I want to talk to Mum, tell her how I feel but I know it's hopeless.
I should appreciate him more, I know. So what if he has a little anger problem?
I am not perfect myself, I do provoke him by being sloppy. Sometimes, I leave things out, not bothered. I've never been great at housekeeping. Mum and Dad never cared, saying there are more important things than cleaning.
I was brought up in a happy-go-lucky home,
The only thing my parents insisted was a solid education.
As for the rest, God, life, fate would take care of it.
He disagrees. Everything has to be in order, in its proper place, proper sequence.
Unconsciously, I rub the purple patch on my arm. In anger, he squeezed it too hard. It still hurt a little but it was my fault really, I made the coffee too hot and he was already late.
I know his boss is very strict on punctuality but still, I was careless.
He is right, I am bloody useless, I can't even make a cup of coffee properly.
Now he is asleep. He came back late last night so, I make sure I don't make noise while I scrub the flat.
He likes everything immaculate, I never noticed that before.
Easter Monday, it is not only raining on the city but also raining in my life.
I wonder why I have become so weak. Three years of marriage, it's all what it took to get myself in this state. Why have I allowed myself to be bullied, I just don't know. Three years of second guessing myself.
I could walk out, I should walk out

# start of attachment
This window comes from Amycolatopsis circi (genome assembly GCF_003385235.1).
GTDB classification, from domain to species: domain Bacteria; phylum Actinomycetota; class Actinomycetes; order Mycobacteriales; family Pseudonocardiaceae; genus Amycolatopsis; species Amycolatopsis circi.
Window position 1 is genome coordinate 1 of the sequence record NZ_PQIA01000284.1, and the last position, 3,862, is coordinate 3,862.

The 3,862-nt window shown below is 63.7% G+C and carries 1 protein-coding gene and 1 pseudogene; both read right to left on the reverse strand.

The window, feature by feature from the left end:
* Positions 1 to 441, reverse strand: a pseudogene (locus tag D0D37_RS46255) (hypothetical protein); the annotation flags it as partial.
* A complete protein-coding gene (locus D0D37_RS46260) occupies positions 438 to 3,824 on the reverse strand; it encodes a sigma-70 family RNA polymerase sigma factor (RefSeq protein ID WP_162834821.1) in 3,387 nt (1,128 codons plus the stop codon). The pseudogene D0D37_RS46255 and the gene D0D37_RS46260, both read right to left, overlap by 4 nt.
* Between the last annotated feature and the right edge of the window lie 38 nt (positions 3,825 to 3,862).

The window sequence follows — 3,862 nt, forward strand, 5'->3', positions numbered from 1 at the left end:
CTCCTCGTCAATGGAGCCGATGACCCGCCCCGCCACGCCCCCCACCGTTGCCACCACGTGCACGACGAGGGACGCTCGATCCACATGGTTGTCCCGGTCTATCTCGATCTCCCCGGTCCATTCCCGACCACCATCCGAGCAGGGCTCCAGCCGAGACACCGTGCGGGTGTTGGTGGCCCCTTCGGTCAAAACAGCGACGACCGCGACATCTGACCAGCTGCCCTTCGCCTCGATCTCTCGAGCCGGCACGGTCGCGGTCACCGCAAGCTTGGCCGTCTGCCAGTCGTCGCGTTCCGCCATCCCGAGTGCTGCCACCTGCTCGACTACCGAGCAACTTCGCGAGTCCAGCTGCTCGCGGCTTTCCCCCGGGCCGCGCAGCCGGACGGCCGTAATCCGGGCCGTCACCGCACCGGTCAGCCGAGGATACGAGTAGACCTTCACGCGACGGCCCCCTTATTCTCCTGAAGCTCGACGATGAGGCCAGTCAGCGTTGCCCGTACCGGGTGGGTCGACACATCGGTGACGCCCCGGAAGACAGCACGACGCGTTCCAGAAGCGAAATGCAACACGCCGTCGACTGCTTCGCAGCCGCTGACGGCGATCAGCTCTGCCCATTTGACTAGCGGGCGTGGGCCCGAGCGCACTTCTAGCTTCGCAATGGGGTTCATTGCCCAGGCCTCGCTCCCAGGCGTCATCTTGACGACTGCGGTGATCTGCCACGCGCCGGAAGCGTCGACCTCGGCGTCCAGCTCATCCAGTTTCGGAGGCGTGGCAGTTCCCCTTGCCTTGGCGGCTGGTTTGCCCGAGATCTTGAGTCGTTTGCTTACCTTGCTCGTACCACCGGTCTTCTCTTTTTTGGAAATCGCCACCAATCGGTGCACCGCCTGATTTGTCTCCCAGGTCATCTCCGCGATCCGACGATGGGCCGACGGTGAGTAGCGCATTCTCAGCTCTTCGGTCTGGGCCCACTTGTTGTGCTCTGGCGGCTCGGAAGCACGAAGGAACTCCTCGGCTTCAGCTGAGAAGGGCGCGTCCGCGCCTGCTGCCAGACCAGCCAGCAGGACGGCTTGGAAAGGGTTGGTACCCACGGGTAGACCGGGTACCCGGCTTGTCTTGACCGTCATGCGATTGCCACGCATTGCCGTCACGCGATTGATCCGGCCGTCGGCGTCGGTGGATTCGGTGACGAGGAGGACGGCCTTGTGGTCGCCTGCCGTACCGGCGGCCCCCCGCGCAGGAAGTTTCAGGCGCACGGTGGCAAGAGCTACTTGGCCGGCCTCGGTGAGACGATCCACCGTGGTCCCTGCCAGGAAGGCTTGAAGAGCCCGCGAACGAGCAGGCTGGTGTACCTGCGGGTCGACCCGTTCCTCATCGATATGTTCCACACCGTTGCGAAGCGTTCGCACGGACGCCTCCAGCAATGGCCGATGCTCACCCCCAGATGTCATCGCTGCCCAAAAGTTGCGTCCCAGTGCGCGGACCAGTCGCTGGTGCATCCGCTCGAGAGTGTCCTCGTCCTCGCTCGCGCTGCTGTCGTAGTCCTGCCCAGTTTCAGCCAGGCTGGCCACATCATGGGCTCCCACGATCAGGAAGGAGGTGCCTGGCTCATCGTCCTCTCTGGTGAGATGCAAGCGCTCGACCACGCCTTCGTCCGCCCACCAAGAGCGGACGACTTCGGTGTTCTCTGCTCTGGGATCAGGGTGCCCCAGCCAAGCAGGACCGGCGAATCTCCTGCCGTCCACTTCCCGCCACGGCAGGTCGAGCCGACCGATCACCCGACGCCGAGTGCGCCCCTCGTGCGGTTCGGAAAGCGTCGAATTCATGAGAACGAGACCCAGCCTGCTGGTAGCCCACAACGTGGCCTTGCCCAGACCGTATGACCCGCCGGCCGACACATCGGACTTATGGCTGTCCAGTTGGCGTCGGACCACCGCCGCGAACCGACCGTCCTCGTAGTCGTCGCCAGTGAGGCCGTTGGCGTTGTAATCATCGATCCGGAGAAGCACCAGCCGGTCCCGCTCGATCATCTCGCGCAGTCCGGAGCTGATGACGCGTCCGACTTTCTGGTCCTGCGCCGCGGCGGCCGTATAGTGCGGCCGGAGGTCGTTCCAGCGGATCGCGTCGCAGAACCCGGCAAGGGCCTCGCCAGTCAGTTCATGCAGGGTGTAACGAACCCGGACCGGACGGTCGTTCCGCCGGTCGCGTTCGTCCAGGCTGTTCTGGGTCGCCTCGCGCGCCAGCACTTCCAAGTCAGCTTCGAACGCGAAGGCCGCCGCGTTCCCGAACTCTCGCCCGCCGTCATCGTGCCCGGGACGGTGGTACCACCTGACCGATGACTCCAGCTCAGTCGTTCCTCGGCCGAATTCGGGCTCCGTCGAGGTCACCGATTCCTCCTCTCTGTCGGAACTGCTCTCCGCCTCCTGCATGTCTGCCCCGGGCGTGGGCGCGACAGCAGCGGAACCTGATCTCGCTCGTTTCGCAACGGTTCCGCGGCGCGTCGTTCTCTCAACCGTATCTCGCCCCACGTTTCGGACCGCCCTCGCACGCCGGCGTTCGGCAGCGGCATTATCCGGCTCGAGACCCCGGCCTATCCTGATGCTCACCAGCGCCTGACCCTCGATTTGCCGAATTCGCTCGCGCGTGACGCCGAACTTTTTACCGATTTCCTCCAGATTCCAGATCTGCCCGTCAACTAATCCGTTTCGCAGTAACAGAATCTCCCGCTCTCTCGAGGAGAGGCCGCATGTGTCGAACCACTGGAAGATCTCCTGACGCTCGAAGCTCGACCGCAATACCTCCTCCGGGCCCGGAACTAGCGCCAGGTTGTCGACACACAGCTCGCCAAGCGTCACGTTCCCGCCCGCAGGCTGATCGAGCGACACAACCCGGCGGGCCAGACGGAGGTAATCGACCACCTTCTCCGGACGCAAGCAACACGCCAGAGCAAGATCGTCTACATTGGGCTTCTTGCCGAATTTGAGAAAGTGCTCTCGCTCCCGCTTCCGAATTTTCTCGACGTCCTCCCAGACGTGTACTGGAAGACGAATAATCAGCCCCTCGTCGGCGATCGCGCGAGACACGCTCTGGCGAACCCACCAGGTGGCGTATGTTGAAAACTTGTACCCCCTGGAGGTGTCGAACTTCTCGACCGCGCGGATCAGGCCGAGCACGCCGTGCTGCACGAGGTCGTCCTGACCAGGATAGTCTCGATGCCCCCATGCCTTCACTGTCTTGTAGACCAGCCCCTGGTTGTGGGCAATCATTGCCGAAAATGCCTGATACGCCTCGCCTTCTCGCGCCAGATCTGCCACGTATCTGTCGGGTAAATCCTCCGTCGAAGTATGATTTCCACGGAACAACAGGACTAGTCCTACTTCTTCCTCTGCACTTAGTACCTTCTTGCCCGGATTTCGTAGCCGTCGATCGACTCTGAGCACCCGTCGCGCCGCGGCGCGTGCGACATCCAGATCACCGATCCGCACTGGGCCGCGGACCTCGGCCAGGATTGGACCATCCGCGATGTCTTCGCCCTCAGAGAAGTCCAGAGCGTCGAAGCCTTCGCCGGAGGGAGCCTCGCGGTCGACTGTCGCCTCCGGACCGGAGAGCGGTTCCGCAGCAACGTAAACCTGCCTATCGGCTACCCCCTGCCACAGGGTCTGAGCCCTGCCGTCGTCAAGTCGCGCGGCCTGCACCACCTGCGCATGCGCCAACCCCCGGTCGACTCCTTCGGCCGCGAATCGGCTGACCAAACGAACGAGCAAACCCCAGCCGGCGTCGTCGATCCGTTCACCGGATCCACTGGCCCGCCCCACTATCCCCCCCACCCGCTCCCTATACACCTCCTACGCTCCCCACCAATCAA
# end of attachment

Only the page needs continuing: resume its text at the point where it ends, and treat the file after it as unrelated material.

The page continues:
I know I can, but I won't. Don't ask me why, I don't know or, maybe I know but I am confused.
I know I couldn't walk out now.
Maybe yesterday, I still had time.
The blows started and the buckle of his belt cut deep into my skin. His shoe connected with my head until I lost consciousness...
I woke up in hospital with two broken ribs and I could barely see from one eye.
The police was asking him questions and I thought, that's it, they'll caution him but to my horror, he was spinning a tale how thugs has set upon us when we arrived home.
They'd hit him first and he'd lie hopeless while they beat me up and took my bag. He had a huge purple bruise on his cheek.
Mum urged him to take me to a doctor and then added, ''it is time for you both to have a baby. She'll feel better.''
He promised to make sure I was ok, that he was sorry for not realising the extend of my illness.
On the way home, he didn't say anything, but I knew, by his way of driving, that he was annoyed.
As soon as the door closed, he threw me against the wall, yelled that I showed him up in front of everyone. I was a stupid bitch, crying to get sympathy. I had disrespected him.